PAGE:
All of this tends to look better to men than to women. They get more time to “try out” relationships. Women, on the other hand, can be more certain about a man than in the past, but they’re being asked to wait longer and longer, which is a signal of his control over the future of the relationship. It is surprising today how many very successful young women feel like they cannot transfer their success into their romantic relationships.

DC: You performed a study in 2012 in which you concluded that the children of parents in same-sex relationships were more likely to develop a series of problems compared to those with parents in opposite-sex relationships. An academic complaint was filed against you, criticizing your methods. What was your experience going through that process and what would you say in that regard?

Regnerus: More than one complaint, actually, and it wasn’t simply about methods. Critics were firing in all directions. It was a difficult experience, and it unfortunately never leaves you. Enemies have long memories. But every time I formally defended the work, I’ve been successful. I was just recently promoted to full professor at the University of Texas. But the pathway to get there was painful. I like to use the imagery of a soldier who’s made it through a battle alive. You’re grateful, but you look around you and the terrain has been scorched and altered. Unfortunately, that study was not the only thing that critics have disliked about my research. Many have little love for this new book.

DC: On the 50th anniversary of Pope Paul VI’s Humanae Vitae, how do you appreciate the document?

Regnerus: Paul VI understood something of the economics of sexual exchange, and worried about the Pill’s effect on relationships and sexual decision-making. In Humanae Vitae, he wrote, “Not much experience is needed to be fully aware of human weakness and to understand that human beings — and especially the young, who are so exposed to temptation — need incentives to keep the moral law…” He’s saying that this is obvious to human observation, that it’s easy to see how this works.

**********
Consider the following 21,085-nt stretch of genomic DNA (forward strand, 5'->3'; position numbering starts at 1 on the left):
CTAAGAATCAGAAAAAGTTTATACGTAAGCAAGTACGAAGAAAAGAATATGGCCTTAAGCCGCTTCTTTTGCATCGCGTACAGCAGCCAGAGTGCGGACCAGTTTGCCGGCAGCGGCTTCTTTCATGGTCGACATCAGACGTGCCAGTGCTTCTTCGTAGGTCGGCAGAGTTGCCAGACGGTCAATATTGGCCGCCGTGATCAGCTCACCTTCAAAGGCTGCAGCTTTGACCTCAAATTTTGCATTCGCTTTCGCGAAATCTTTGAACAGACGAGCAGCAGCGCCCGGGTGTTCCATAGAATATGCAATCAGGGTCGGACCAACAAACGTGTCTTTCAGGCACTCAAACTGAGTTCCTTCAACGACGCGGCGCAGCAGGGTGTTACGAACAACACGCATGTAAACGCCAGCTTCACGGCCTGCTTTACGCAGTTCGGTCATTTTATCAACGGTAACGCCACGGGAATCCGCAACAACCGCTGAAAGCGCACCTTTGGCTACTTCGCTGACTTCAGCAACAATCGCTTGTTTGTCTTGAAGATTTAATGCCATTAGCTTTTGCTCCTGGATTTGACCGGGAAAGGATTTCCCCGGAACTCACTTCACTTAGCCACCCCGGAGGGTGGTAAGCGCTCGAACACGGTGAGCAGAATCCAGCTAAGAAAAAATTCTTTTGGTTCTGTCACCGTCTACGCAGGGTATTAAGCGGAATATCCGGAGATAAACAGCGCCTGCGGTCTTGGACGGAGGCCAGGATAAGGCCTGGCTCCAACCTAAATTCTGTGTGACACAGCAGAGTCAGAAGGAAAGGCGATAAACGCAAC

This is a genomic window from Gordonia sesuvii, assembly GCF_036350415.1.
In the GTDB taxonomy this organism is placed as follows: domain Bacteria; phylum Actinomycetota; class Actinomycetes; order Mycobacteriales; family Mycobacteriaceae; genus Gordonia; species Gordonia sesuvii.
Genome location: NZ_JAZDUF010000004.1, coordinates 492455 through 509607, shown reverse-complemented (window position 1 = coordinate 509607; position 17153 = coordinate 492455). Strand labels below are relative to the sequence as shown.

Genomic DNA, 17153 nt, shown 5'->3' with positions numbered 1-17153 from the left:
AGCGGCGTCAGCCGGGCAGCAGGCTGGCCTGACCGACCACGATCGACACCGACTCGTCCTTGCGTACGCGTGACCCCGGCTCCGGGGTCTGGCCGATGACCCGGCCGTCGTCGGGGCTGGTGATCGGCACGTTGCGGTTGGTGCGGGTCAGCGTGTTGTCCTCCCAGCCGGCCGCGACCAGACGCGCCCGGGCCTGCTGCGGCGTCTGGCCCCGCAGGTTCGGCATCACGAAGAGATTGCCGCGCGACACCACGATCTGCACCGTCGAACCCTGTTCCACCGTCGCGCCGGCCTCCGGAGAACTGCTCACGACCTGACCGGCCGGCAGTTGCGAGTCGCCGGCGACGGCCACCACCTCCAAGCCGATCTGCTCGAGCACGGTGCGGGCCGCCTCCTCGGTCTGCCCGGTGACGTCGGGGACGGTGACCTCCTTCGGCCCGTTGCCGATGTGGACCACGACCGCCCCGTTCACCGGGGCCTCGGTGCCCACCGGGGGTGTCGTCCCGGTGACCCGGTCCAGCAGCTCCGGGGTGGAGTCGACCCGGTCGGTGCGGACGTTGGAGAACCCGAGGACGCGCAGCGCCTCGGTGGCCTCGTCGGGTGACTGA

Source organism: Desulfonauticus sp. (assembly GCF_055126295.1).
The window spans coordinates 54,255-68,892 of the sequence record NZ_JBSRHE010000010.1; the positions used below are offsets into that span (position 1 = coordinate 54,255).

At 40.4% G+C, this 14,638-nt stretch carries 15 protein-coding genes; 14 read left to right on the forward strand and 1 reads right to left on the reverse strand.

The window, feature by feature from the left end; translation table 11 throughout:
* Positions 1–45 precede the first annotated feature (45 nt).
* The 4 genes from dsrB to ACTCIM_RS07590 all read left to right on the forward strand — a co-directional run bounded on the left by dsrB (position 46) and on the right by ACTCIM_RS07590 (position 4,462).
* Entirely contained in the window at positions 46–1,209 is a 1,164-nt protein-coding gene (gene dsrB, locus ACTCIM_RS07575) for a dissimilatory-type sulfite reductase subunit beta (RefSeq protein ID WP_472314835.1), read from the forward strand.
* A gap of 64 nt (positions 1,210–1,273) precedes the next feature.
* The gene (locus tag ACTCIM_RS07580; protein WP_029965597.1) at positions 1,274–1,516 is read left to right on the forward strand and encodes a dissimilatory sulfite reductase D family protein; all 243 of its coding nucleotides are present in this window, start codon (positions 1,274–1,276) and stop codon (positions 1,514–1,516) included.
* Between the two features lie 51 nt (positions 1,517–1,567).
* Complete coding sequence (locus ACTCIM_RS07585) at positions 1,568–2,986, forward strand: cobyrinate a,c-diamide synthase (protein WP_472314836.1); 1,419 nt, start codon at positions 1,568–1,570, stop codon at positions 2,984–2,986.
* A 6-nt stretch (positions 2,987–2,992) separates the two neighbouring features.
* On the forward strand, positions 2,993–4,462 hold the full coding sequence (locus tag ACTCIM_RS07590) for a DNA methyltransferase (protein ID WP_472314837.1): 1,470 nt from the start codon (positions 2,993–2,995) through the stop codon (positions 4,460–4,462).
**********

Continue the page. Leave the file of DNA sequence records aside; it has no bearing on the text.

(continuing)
His logic here could be taken a step further, though. In the era of the Pill, men and women increasingly need incentives not just to keep the moral law, but now even to marry. Marriage rates are tanking everywhere.

And something Paul VI didn’t predict is that men’s increasing irreverence toward women would become mutual over time. Men may reduce women to instruments, but women learn, too. Both men and women have become more adept at using each other. This is not the way love is meant to be.

 

St. John Paul II Lecture Series

Date: Sep. 4, 2018

Time: 7 p.m.

Place: St. John Vianney Refectory

Visit archden.org/lecture to RSVP

COMING UP: Colorado Capuchins celebrate 50th anniversary the same way they serve – humbly

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On May 5, the Colorado Capuchins quietly marked their 50th anniversary of serving in Colorado.

What was intended as a jubilant celebration with Masses from both of Denver’s bishops did not happen due to the COVID-19 pandemic and the postponement of public Masses. However, the friars of the Capuchin Province of St. Conrad celebrated by doing what they do best: humbly serving the people of Colorado.

In the spirit of the present circumstances, however, they also began reaching out to people in a socially-distant way. They began livestreaming a Mass from the St. Francis of Assisi Friary for the faithful to tune into and are creating a series of videos on their rich 50-year history here in Colorado. Additionally, the friars have been posting daily videos of encouragement on their YouTube channel (youtube.com/user/CapuchinFranciscans). The Masses can also be viewed there.

In a blog post published on the Capuchins’ website July 12, Brother Mark Schenk, O.F.M Cap., Provincial Vicar of the St. Conrad Province in Denver, wrote about the mission of the Capuchin Franciscans in Denver over the past 50 years.

“This year our province joyfully commemorates 50 years of Capuchin presence in Colorado,” Brother Schenk wrote. “Pope Pius XI once said of the Capuchins, ‘When help was sorely needed, in places that were abandoned and where no one else would go, there you will find the Capuchins.’

“Over the past 50 years, we have striven to be faithful to that identity, bearing the joy of the Gospel to the marginalized and forgotten. It was need that brought us westward and it was need that inspired our multitude of ministries to the poor, lost, sick, dying and imprisoned of Colorado.”